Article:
Justia Trademark Opinion Summaries

Articles Posted in Bankruptcy
by
Tempnology licensed Mission to use Tempnology’s trademarks in connection with the distribution of clothing. Tempnology filed for Chapter 11 bankruptcy and sought to reject its agreement with Mission as an “executory contract” under 11 U.S.C. 365, which provides that rejection “constitutes a breach of such contract.” The Bankruptcy Court approved Tempnology’s rejection, holding that the rejection terminated Mission’s rights to use Tempnology’s trademarks. The Bankruptcy Appellate Panel reversed, holding that rejection does not terminate rights that would survive a breach of contract outside bankruptcy. The First Circuit reinstated the Bankruptcy Court’s decision.The Supreme Court reversed, first holding that the case is not moot. Mission presented a plausible claim for damages, sufficient to preserve a live controversy. A debtor’s rejection of an executory contract under Bankruptcy Code Section 365 has the same effect as a breach of that contract outside bankruptcy and cannot rescind rights that the contract previously granted. A licensor’s breach cannot revoke continuing rights given under a contract (assuming no special contract term or state law) outside of bankruptcy; the same result follows from rejection in bankruptcy. Section 365 reflects the general bankruptcy rule that the estate cannot possess anything more than the debtor did outside bankruptcy. The distinctive features of trademarks do not mandate a different result. In delineating the burdens a debtor may and may not escape, Section 365’s edict that rejection is breach expresses a more complex set of aims than facilitating reorganization. View "Mission Product Holdings, Inc. v. Tempnology, LLC" on Justia Law

by
In 1957, Dominic opened an Italian restaurant, “Dominic’s.” It closed in 2007, but daughter-in-law, Anne, continues to market “Dominic’s Foods of Dayton.” In 2007, Christie, a granddaughter, contracted to operate a restaurant with Powers and Lee, a former Dominic’s chef. In pre-opening publicity, they promised to bring back original Dominic’s recipes. They named the business “Dominic’s Restaurant, Inc.” and registered with the Ohio Secretary of State. Anne brought claims of trademark infringement, trademark dilution, unfair practices, unfair competition, tortious interference with contract, conversion, misappropriation of business property, breach of contract, fraudulent and/or negligent misrepresentation, and breach of implied covenant of good faith and fair dealing. The district court concluded that defendants had engaged in infringing behavior before and after entry of a TRO. Powers and Lee later closed the restaurant and withdrew registration of the name, but motions continued, arising out of efforts to open under another name. The district court eventually granted default judgment against defendants, rejecting a claim that proceedings were automatically stayed by Powers’ bankruptcy filing. The Sixth Circuit affirmed. The stay does not protect a debtor’s tortious use of his property and, while the stay would bar assessment of damages, it would not bar injunctive relief. View "Dominic's Rest. of Dayton, Inc. v. Mantia" on Justia Law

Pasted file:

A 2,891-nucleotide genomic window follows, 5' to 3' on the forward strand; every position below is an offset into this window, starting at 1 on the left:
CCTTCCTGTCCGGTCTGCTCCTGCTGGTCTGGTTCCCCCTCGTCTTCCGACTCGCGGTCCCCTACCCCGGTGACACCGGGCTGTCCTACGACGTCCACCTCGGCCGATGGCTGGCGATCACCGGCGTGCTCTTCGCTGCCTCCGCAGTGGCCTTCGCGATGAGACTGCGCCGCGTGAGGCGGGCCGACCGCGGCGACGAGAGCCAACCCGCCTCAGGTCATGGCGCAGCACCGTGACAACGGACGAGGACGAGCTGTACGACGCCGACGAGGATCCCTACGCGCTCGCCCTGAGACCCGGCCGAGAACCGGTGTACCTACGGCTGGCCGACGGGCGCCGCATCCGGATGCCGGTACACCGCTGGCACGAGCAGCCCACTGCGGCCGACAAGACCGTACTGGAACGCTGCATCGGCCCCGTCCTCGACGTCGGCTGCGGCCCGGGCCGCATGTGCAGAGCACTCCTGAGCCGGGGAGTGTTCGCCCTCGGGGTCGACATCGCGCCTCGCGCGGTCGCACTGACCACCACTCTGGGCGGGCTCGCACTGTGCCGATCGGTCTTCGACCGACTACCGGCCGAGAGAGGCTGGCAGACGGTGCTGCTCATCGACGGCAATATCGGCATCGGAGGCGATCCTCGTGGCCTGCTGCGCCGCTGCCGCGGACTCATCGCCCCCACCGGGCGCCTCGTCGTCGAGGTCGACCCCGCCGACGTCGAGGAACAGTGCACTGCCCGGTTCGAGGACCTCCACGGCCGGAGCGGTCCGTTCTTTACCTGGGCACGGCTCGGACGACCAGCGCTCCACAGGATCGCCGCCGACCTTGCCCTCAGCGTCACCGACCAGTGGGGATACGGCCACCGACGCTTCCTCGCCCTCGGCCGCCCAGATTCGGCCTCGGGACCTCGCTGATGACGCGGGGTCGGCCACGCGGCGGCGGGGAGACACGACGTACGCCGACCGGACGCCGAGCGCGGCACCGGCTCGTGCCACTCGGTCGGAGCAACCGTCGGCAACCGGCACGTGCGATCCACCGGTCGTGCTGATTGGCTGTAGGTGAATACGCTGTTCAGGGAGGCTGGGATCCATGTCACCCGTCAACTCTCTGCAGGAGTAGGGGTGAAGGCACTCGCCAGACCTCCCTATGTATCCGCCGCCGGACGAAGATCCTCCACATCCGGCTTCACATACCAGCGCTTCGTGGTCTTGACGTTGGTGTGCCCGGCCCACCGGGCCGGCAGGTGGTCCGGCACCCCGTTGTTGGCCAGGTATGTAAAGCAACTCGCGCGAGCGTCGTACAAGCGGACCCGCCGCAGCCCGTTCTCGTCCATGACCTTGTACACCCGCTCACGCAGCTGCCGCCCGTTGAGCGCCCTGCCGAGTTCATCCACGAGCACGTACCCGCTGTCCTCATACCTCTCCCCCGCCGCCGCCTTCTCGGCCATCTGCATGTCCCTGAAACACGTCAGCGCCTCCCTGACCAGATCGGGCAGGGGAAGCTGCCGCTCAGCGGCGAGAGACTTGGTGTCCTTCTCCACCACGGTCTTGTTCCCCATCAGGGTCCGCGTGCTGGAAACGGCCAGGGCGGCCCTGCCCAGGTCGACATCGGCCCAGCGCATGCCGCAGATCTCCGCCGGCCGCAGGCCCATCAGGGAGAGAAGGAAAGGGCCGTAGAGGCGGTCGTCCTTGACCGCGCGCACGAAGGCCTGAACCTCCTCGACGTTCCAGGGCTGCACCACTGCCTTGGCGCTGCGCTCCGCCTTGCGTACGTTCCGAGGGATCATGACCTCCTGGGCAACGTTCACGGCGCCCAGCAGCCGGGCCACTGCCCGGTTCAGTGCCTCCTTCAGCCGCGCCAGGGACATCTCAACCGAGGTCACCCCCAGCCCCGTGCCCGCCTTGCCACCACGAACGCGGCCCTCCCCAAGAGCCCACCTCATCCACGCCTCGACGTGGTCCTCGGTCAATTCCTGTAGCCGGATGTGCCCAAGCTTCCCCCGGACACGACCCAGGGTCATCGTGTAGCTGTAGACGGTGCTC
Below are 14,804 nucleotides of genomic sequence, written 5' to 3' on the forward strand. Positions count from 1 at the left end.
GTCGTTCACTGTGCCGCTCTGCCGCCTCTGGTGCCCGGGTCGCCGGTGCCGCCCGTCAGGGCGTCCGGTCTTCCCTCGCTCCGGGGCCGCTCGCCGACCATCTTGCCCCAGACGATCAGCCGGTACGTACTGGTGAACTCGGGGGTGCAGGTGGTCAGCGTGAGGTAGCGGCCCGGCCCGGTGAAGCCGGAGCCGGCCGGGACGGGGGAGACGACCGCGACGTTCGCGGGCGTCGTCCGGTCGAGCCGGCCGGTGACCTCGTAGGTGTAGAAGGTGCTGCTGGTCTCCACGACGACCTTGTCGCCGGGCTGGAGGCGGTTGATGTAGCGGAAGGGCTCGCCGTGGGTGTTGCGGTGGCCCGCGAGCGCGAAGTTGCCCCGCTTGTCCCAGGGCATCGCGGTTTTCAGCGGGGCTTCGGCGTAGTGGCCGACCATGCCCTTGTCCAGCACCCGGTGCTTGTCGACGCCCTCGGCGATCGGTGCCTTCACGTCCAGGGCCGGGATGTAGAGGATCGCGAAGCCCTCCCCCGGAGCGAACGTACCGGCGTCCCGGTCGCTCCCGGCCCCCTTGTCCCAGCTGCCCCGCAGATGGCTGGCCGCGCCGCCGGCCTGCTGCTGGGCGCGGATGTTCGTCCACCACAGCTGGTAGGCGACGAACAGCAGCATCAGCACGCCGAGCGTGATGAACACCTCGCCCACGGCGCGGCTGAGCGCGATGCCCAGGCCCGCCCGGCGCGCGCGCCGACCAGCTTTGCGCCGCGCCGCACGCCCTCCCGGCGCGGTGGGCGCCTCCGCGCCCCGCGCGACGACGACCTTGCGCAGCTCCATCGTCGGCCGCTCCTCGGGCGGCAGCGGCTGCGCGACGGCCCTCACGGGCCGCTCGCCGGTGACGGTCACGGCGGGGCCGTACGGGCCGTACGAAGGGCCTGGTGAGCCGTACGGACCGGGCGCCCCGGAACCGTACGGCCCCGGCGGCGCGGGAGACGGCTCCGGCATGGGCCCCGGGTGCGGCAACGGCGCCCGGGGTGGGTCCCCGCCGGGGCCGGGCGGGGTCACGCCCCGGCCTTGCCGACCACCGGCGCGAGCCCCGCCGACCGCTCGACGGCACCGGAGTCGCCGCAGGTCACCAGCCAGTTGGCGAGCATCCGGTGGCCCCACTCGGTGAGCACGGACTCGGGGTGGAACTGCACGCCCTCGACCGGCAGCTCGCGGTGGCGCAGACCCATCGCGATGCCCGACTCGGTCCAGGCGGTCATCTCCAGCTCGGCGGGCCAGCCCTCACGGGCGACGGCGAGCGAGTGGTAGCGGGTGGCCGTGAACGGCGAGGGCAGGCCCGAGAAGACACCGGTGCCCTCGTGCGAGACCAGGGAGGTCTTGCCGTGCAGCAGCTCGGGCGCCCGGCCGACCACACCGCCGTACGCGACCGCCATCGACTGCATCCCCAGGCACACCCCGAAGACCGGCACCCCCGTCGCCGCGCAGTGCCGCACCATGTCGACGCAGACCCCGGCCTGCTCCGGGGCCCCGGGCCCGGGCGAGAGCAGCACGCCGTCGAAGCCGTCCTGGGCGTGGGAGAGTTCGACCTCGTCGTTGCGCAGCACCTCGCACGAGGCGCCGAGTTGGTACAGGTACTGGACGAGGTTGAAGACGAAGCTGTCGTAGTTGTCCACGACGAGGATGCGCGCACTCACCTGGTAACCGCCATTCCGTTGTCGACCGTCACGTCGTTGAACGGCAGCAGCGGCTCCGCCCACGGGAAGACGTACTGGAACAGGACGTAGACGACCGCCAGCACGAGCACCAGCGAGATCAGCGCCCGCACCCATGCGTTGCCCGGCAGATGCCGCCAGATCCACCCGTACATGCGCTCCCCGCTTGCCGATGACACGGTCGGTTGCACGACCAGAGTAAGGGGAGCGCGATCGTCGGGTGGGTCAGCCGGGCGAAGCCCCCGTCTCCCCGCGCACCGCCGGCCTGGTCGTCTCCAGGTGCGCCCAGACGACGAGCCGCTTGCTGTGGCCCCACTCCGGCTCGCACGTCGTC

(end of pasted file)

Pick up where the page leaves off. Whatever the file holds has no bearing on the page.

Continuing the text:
by
XMH sought Chapter 11 bankruptcy relief and obtained permission to sell a subsidiary's assets (11 U.S.C. 363), indicating that a contract between the subsidiary and WG would be assigned to purchasers. WG objected, claiming that the contract was a sublicense of a trademark and could not be assigned without permission. The bankruptcy judge agreed with WG, but allowed XMH to renegotiate so that the subsidiary would retain title to the contract but the purchasers would assume all duties and receive all fees. The district court granted a motion substituting the purchasers for XMH and ruled that the order barring assignment was erroneous. First holding that the order was appealable and that it should exercise jurisdiction despite the absence of the bankruptcy trustee as a party, the Seventh Circuit affirmed. If WG had wanted to prevent assignment, it could have identified the contract as a trademark sublicense to trigger a default rule that trademark licenses are assumed to be not assignable. The contract was not simply a sublicense: WG retained control over "all other aspects of the production and sale of the Trademarked Apparel." Such a designation would have been more effective than a clause forbidding assignment because it would have survived bankruptcy. View "In re XMH Corp. " on Justia Law